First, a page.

An Arabic-language columnist says the Arab opposition after the uprisings is very like the former dictatorships. Other comment topics today US-Iran talks and Libya.
Arab opposition is an exact copy of Arab dictatorships
Arab states have deposed their dictators, but still must learn to get rid of ‘the tyrant inside us’
Check the nature of the Arab opposition that has taken power or has battled to take it, during and after uprisings, and you will find that at times they are a replica of the fallen regimes, Faisal Al Qassem wrote in the Qatari newspaper Al Sharq.
The Arab oppositions have the same symptoms as the ruling Arab regimes. It is no wonder that some opposition was and still is restricted to certain families, the writer noted. The Syrian Communist Party, for instance, is still a property passed around among members of certain families.
There is no difference whatsoever between the Arab regimes and their opponents. Just as the former Syrian president transferred power to his son, the owners of the Arab opposition parties have handed over their respective parties to their sons and relatives, the writer said.
This is not exclusive to Syria. The same phenomenon exists also in Egypt, and quite blatantly in Sudan where some opposition parties have been passed down from parents to sons by inheritance.
The writer quoted the Saudi thinker Abdullah Al Qasemi, who said in 1963 that “every tyrant has a tyrannical opposition that carries the characteristics of the tyrant once in power”.
This, the writer went on, applies also to many common people who have been exposed to dictatorship, especially those who have experienced that for decades.
“It is a known fact that a tyrant transfers his characteristics to ordinary people. The father becomes a small despot at home, the teacher at school, the preacher in the mosque, the boss at work, and so forth,” the columnist argued.
Therefore, there is no point in overthrowing a despot if the general culture that has produced it remains unchanged. This is because the mindset that creates one tyrant can create others, according to the writer.
Some Libyan rebels who toppled Muammar Qaddafi’s regime have proven to be no different from him in the quest for a power monopoly and in terrorising their opponents. The same holds true for Iraq after Saddam Hussein, and other Arab countries. In some places rebels are now fighting each other and causing mayhem, he said.
“In a nutshell, a revolution can quickly defeat despots, but certainly it takes a long time to defeat what the tyrants have implanted inside us,” he wrote.
“It is easy to get rid of the despots ruling us, but it is extremely difficult to get rid of the tyrant inside us.”
Arab nations will not move into a new era once immediately after they depose their dictators.
They must wait for the birth of new governments and opposition, ones that are unaffected by the old ills and completely clean from the legacy of despotism, the writer said in conclusion.
A pact with Iran must not leave out the GCC
Diplomatic civilities have all of a sudden replaced verbal hostilities between Iran and the United States, as the two countries try to rebuild confidence and work out a settlement about Iran’s nuclear programme, Emirati writer Aisha Al Marri said in yesterday’s edition of the Abu Dhabi-based daily Al Ittihad.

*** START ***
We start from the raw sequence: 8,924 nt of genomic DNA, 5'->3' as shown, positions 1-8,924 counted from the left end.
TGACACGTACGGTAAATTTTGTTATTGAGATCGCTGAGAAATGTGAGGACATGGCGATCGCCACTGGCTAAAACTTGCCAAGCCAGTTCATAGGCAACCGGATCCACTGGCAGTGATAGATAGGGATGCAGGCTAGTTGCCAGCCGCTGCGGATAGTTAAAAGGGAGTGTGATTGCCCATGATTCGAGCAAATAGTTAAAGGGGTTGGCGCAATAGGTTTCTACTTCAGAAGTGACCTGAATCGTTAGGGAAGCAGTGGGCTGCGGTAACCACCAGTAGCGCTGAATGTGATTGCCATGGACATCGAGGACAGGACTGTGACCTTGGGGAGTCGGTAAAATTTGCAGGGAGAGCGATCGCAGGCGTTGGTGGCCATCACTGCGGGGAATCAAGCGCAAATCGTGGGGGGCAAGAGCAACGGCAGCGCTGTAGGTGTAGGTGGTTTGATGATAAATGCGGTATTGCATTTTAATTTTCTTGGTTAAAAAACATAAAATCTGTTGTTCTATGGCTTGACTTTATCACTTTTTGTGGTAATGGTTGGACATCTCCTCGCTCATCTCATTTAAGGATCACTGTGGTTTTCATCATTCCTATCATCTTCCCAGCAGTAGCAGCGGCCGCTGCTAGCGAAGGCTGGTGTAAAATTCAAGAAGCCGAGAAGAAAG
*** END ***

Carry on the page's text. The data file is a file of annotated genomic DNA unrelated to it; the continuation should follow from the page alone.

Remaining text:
It is clear that the US Middle East policy these days has softened, as evidenced by Washington’s earlier backdown in Syria and its more recent support for international talks with Iran.
“But Washington must surely know that the criteria and conditions for calm in the region do not allow for the US-Iran rapprochement to be a bilateral affair, or to yield a bilateral or even tri-lateral – counting Israel – sort of deal, one that ignores the Arab Gulf countries and forces them to accept a fait accompli,” she said.
Iran’s foreign policymakers have succeeded over the past decade in luring Washington to the negotiating table, implicitly obtaining the recognition that Tehran is a regional pole, the writer said.
“Between escalation and cool-down, Iran has managed to turn its nuclear programme into a tactical tool.”
The fact remains, however, that for any long-term formula for stability to succeed in the region, “this bilateralism has to give way to multilateralism, which in itself will be problematic.”
Qaddafi family missed a chance for a deal
The late dictator, Col Muammar Qaddafi, tried to offer Libya’s rebels their own independent state but they turned him down, according to declarations by Mustafa Abdul Jalil, the former chairman of Libya’s National Transitional Council, which was set up more than two years ago to take over power from the collapsing Qaddafi regime.
Speaking to the pan-Arab newspaper Asharq Al Awsat in a two-part interview conducted in the Moroccan capital, Rabat, Mr Abdul Jalil said that the real deal that could have worked and ushered in national reconciliation and a more peaceful transition was missed by Col Qaddafi’s son, Saif Al Islam, who is now on trial in Libya.
“I was counting on a more balanced speech from Saif Al Islam,” the former official said, referring to a televised address by Saif Al Islam at the height of the revolution, in which he condescended to and threatened the rebels, instead of offering some kind of compromise.
Had he held a measured tone, Saif Al Islam could have been accepted by the Libyan people “as his father’s successor, and things could have been resolved amicably, with a new constitution being declared, one that meets the demands of the people,” Mr Abdul Jalil said.
* Digest compiled by The Translation Desk